Keeping fish is an endlessly fascinating and absorbing hobby. The size and shape of tanks is discussed below, as is the fish capacity of tanks.
Aquaria for decorative purposes should be made from clear glass, without the irregularities and flaws frequent in ordinary window glass, and the glass should be thicker than window glass in any but the very smallest tanks.
Shape and Size of Tanks
Aquaria should be as shallow as possible, since the surface of water exposed to the air is the most important factor in determining the number of fishes they can safely hold. However, a very shallow tank is an eyesore, and a compromise is always made between biological and artistic requirements.
Many prefer a “double cube” type of construction, with the tank twice as long as it is wide and high, i.e., 24 X 12 X 12 inches. This tank is still rather shallow for the full growth of plants and looks better if the height is somewhat increased, so that a common variation is 24 X 12 X 14 or even 24 X 12 X 16 inches.
Fish Capacity of Tanks
Until recently it was believed that the exchange of carbon dioxide and oxygen between fish and plants, taking place directly through the water, was more important than is really the case. In a crowded tank, with plants in a good light, this interaction matters considerably, and the same tank is often in a poor state at night.
With a tank not unduly crowded, either with fish or with plants, the exchange of gases between the air and water is more important than any other factor. This is why the surface area of the tank counts for so much and why, in practically all circumstances, the influence of plants may be ignored when fish capacity is considered from a respiratory point of view.
We compute fish capacity from surface area, and we may modify this by including the effects of temperature, water movement, and various other factors. The warmer the water, the lower the solubility of oxygen, and thus the lower the fish capacity. The following estimates assume an average temperature of about 75 degrees F for tropical and about 60 degrees F for cold-water fishes. They assume no aeration, and they also assume that young fishes and small fishes, even though adult, use more oxygen per unit of body weight than do larger fish.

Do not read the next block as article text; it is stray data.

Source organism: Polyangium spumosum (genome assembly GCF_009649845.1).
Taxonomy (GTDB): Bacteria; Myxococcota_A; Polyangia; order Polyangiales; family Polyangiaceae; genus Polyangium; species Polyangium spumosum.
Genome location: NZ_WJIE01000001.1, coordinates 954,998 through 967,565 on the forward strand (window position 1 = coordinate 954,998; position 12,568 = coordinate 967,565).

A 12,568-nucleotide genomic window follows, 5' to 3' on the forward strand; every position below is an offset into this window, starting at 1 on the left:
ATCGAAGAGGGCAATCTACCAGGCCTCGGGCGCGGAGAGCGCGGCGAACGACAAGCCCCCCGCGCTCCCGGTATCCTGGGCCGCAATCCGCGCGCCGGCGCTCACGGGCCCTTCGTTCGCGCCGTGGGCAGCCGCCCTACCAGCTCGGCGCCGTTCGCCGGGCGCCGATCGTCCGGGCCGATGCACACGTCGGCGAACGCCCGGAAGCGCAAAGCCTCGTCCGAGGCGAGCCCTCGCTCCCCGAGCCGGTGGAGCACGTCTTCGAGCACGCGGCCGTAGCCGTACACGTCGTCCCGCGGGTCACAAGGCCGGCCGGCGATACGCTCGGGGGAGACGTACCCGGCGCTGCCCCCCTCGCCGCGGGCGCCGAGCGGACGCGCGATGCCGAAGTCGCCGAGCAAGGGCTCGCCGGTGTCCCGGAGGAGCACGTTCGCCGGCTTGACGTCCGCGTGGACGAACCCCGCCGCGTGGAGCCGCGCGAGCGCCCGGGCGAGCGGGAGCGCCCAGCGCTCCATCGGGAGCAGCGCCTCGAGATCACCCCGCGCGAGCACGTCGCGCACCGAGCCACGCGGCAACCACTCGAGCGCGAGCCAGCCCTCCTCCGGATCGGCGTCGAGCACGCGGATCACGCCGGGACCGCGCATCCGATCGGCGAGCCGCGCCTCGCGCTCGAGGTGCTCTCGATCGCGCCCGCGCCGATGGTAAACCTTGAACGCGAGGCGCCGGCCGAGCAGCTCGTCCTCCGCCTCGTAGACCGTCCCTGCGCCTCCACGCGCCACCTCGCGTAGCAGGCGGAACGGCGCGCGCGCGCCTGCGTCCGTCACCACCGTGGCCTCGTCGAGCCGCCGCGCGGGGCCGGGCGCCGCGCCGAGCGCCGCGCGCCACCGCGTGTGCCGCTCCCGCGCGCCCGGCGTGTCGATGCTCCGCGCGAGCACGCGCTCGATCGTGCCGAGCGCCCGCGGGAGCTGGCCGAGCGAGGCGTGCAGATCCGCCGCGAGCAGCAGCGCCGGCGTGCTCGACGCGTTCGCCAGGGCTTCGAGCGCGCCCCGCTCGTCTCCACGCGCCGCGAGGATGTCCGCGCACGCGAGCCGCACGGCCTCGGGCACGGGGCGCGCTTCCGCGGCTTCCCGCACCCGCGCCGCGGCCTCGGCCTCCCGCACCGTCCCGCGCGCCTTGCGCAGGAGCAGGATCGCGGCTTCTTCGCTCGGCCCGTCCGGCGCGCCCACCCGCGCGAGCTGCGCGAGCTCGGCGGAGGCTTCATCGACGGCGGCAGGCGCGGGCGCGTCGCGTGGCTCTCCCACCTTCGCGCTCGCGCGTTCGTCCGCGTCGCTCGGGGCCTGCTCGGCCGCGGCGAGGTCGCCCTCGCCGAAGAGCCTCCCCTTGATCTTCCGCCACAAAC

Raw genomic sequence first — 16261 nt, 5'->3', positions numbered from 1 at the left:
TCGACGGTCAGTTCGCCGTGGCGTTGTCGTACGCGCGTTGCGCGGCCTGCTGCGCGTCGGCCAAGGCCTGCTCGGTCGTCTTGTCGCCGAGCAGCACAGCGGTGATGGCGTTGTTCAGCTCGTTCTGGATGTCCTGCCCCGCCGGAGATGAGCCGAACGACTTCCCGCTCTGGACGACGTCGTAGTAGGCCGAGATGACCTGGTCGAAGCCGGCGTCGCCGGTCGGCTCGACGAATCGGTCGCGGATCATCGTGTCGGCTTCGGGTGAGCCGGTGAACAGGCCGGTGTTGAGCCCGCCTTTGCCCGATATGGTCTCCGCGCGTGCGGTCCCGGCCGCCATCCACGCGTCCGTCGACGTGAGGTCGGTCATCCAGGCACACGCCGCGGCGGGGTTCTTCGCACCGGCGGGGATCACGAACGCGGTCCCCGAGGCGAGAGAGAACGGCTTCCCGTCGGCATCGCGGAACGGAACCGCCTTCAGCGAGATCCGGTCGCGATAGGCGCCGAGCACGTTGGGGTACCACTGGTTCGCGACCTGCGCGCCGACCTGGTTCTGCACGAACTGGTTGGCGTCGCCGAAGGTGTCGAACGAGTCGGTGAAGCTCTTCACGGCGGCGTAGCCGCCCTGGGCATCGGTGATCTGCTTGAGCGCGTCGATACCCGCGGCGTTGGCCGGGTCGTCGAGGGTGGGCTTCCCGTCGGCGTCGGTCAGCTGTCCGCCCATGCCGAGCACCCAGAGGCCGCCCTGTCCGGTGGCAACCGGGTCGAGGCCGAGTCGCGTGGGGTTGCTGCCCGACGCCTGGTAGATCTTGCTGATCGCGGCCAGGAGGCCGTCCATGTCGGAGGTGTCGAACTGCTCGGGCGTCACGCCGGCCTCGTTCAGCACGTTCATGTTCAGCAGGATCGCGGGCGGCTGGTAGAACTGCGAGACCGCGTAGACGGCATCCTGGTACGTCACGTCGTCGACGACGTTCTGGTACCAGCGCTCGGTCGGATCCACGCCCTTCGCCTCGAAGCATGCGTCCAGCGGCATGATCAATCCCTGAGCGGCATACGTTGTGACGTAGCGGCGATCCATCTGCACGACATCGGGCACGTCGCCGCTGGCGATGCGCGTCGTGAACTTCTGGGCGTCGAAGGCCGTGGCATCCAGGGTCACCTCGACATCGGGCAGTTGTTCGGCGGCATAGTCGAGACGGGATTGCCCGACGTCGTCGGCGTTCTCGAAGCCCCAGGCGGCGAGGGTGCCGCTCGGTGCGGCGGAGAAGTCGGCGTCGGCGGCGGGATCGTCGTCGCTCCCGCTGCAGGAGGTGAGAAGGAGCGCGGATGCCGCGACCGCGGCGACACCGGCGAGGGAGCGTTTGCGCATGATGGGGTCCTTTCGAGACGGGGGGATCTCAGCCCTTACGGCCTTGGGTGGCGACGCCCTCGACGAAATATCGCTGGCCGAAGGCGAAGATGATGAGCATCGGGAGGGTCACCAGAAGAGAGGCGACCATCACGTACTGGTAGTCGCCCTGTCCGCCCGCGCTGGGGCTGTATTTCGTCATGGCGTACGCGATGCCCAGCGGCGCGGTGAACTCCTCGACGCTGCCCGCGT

This is in line with such experimental details as are available, though they are scanty, and with general experience. They are not based on the “gallon” or “inch of fish” rules, which give various estimates of the number of inches of fish per gallon which may be placed in tanks, because this type of computation is clearly fallacious and is not in line with either the practice or the experience of observant aquarists.
The general basis of the estimates is as follows. It is assumed that, age and activity apart, the same volume or weight of fish uses about the same amount of oxygen per minute, whether it comprises a hundred small fishes or one big fish.
However, small fishes and young fishes are usually more active and young fishes are still rapidly growing. They therefore consume more oxygen weight for weight, and allowance is made for this to the extent that 1 ounce of 1-1/2 inch fishes is allowed five times the oxygen consumption of 1 ounce of 2-1/2 inch fishes, and each ounce of 6-inch fishes is allowed rather less oxygen than that of 2-1/2 inchers.
The base line is the 2-1/2 inch tropical fish, which is allowed 20 square inches of surface area – a generous allowance – and all estimates should be divided by 3 for cold-water fishes and by 6 for fancy goldfish varieties. The 20-square-inch allowance is intended to permit further growth and good health. The fishes would not be expected to show distress if their numbers were doubled, but they would not flourish so well.
Following these few simple principles, an attractive and long-lasting aquarium can easily be set up.
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